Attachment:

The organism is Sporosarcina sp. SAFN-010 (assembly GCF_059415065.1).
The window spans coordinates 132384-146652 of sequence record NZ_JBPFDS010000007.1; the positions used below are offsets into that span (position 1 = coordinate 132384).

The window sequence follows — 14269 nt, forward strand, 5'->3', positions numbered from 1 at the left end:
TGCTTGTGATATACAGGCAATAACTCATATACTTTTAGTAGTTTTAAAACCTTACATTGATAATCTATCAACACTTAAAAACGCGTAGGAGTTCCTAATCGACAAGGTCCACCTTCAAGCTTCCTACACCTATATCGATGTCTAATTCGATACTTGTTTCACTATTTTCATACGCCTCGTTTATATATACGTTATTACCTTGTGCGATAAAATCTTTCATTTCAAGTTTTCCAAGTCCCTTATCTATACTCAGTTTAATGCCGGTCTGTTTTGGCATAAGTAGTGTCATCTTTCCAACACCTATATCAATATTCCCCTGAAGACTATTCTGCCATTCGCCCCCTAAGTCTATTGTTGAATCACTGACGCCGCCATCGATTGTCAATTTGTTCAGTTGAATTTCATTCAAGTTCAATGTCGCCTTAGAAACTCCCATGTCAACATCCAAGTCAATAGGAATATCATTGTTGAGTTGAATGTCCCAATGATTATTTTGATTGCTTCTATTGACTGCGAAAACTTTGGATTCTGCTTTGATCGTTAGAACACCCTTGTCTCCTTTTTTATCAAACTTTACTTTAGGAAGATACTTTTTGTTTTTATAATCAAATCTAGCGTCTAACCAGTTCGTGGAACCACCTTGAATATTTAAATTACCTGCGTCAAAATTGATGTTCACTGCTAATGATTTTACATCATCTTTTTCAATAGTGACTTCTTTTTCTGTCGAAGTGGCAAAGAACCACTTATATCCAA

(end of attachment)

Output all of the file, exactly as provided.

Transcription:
The organism is Sporosarcina sp. SAFN-010 (assembly GCF_059415065.1).
The window spans coordinates 132384-146652 of sequence record NZ_JBPFDS010000007.1; the positions used below are offsets into that span (position 1 = coordinate 132384).

The window sequence follows — 14269 nt, forward strand, 5'->3', positions numbered from 1 at the left end:
TGCTTGTGATATACAGGCAATAACTCATATACTTTTAGTAGTTTTAAAACCTTACATTGATAATCTATCAACACTTAAAAACGCGTAGGAGTTCCTAATCGACAAGGTCCACCTTCAAGCTTCCTACACCTATATCGATGTCTAATTCGATACTTGTTTCACTATTTTCATACGCCTCGTTTATATATACGTTATTACCTTGTGCGATAAAATCTTTCATTTCAAGTTTTCCAAGTCCCTTATCTATACTCAGTTTAATGCCGGTCTGTTTTGGCATAAGTAGTGTCATCTTTCCAACACCTATATCAATATTCCCCTGAAGACTATTCTGCCATTCGCCCCCTAAGTCTATTGTTGAATCACTGACGCCGCCATCGATTGTCAATTTGTTCAGTTGAATTTCATTCAAGTTCAATGTCGCCTTAGAAACTCCCATGTCAACATCCAAGTCAATAGGAATATCATTGTTGAGTTGAATGTCCCAATGATTATTTTGATTGCTTCTATTGACTGCGAAAACTTTGGATTCTGCTTTGATCGTTAGAACACCCTTGTCTCCTTTTTTATCAAACTTTACTTTAGGAAGATACTTTTTGTTTTTATAATCAAATCTAGCGTCTAACCAGTTCGTGGAACCACCTTGAATATTTAAATTACCTGCGTCAAAATTGATGTTCACTGCTAATGATTTTACATCATCTTTTTCAATAGTGACTTCTTTTTCTGTCGAAGTGGCAAAGAACCACTTATATCCAA